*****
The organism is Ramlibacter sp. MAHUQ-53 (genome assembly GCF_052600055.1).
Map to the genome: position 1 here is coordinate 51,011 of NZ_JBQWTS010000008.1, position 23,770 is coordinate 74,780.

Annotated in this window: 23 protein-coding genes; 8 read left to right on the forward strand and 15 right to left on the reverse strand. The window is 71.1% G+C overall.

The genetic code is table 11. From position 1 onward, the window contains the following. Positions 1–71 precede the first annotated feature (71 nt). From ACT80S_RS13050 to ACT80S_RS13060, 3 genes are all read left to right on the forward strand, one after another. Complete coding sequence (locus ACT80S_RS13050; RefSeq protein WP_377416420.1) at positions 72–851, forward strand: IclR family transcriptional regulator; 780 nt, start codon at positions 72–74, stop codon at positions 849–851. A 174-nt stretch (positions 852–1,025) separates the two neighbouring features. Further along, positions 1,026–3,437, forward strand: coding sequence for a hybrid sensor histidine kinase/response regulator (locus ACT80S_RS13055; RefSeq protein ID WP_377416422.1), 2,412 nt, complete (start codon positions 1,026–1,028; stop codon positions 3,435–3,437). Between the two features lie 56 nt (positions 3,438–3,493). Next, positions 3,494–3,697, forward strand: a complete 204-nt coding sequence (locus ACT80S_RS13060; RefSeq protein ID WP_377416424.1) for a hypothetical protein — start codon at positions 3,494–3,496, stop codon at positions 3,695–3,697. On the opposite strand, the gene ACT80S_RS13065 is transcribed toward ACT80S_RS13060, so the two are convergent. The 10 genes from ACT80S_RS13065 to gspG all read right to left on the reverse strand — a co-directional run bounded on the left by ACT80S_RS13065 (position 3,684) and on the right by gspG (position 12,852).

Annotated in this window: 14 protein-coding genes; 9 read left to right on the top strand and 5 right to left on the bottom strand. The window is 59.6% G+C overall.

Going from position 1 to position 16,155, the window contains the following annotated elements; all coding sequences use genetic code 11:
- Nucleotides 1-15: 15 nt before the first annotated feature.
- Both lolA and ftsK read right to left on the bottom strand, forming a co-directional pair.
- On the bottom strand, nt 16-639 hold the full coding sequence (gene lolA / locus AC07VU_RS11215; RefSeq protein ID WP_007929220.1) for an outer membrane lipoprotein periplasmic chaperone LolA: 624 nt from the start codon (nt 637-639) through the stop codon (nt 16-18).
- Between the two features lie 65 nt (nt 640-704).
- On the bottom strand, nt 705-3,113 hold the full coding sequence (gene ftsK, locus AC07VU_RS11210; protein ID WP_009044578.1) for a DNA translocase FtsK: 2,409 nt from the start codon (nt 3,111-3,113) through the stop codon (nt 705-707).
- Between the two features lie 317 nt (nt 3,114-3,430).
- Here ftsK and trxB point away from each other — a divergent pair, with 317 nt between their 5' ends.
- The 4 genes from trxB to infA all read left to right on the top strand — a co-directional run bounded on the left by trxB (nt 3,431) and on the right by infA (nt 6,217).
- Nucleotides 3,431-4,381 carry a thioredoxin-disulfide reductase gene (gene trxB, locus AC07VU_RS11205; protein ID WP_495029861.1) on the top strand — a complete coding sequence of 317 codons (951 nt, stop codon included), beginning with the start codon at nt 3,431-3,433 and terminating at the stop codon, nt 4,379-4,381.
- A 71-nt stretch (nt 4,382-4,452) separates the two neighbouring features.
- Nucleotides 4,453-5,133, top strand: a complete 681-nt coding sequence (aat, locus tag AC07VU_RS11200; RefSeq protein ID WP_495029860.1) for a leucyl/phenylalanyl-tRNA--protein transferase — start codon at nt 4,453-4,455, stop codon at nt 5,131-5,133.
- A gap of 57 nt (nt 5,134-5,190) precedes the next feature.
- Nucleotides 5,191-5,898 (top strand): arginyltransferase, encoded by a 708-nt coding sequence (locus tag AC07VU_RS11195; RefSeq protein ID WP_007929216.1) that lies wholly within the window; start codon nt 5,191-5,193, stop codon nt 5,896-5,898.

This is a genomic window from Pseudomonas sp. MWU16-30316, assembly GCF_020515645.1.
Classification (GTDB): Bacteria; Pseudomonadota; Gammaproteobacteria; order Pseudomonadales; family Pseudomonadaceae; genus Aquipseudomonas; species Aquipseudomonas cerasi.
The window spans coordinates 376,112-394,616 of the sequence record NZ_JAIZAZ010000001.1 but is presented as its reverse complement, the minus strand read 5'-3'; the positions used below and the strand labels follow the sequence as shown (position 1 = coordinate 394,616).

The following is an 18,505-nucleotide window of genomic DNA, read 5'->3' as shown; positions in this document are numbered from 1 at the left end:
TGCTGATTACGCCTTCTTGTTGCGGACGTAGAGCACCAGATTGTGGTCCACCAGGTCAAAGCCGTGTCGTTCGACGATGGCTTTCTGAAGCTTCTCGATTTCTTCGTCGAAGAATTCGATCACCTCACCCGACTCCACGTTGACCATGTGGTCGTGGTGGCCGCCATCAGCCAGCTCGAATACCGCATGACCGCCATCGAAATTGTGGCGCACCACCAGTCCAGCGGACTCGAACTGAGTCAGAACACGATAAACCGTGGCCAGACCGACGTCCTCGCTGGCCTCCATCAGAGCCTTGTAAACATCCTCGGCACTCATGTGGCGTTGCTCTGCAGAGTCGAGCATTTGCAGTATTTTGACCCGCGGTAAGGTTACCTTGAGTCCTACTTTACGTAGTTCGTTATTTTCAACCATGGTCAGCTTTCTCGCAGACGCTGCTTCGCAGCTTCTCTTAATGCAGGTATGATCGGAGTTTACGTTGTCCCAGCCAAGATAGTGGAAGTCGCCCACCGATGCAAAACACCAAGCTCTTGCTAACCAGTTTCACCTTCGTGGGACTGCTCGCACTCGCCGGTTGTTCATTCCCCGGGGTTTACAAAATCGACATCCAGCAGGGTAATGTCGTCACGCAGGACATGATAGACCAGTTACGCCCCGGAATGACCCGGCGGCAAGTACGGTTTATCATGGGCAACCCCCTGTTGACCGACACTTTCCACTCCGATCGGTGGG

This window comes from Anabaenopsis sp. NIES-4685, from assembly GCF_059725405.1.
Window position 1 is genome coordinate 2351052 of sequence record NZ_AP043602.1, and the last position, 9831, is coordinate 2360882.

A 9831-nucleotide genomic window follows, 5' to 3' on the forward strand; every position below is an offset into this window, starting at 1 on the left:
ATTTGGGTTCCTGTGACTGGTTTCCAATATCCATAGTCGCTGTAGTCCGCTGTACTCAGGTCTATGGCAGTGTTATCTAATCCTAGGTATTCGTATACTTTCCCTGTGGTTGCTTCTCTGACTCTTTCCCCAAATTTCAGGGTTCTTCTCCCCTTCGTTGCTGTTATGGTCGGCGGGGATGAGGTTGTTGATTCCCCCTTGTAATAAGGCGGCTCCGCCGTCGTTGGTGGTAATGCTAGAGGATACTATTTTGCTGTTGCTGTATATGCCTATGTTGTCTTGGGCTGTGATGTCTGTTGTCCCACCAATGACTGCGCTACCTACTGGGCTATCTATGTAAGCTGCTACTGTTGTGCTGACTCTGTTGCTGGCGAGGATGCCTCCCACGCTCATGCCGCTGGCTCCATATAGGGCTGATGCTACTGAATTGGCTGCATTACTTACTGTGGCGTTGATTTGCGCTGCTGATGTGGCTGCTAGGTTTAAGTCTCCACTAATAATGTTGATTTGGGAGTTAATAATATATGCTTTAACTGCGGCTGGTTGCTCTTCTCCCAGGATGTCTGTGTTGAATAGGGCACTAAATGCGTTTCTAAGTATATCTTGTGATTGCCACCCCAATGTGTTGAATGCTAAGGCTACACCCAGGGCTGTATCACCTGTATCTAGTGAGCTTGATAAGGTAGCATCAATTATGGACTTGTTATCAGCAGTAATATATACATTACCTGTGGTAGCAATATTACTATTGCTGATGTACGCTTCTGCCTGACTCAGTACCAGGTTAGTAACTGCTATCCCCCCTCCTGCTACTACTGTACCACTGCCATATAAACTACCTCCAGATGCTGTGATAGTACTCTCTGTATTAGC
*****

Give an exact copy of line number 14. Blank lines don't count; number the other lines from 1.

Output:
- The 4 genes from trxB to infA all read left to right on the top strand — a co-directional run bounded on the left by trxB (nt 3,431) and on the right by infA (nt 6,217).